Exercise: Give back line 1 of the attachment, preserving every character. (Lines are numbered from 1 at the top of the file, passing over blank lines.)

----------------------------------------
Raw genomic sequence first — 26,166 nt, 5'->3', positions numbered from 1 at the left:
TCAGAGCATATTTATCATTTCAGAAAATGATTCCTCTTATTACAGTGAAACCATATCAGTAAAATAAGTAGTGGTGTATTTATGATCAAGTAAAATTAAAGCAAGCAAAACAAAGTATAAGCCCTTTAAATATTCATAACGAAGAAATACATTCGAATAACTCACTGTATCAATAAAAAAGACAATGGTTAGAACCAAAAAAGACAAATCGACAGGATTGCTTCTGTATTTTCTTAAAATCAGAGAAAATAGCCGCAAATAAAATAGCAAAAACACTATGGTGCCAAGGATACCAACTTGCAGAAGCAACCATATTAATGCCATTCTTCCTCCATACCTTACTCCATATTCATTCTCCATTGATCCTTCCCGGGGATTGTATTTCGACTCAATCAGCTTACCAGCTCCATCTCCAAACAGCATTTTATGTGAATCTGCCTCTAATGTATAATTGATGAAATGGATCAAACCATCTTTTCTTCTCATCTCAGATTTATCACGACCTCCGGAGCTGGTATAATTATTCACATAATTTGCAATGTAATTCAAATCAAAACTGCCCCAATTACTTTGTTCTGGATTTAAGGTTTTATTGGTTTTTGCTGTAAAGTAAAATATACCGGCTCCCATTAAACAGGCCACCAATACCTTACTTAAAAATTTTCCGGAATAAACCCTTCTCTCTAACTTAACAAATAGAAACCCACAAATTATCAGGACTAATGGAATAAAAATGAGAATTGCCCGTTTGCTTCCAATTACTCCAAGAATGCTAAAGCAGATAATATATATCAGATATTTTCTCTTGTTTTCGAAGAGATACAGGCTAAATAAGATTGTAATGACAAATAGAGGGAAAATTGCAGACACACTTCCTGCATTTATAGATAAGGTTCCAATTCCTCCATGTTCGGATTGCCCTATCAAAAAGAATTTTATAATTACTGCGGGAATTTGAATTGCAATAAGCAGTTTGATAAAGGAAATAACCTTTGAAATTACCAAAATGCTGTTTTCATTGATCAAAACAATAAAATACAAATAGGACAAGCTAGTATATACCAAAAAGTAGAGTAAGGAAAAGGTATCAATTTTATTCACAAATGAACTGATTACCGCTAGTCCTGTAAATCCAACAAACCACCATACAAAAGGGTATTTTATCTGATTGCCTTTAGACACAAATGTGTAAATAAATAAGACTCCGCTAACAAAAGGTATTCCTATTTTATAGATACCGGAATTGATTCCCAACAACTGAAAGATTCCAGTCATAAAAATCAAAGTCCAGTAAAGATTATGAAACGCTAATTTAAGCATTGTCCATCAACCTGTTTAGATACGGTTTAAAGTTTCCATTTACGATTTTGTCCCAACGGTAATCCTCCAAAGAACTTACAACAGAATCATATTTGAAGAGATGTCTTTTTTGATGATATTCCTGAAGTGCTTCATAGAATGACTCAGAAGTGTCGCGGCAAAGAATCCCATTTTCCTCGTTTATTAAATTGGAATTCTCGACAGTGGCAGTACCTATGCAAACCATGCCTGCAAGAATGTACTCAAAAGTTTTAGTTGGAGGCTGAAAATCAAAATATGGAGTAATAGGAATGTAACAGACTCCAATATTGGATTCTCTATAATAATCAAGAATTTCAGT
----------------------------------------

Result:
Raw genomic sequence first — 26,166 nt, 5'->3', positions numbered from 1 at the left: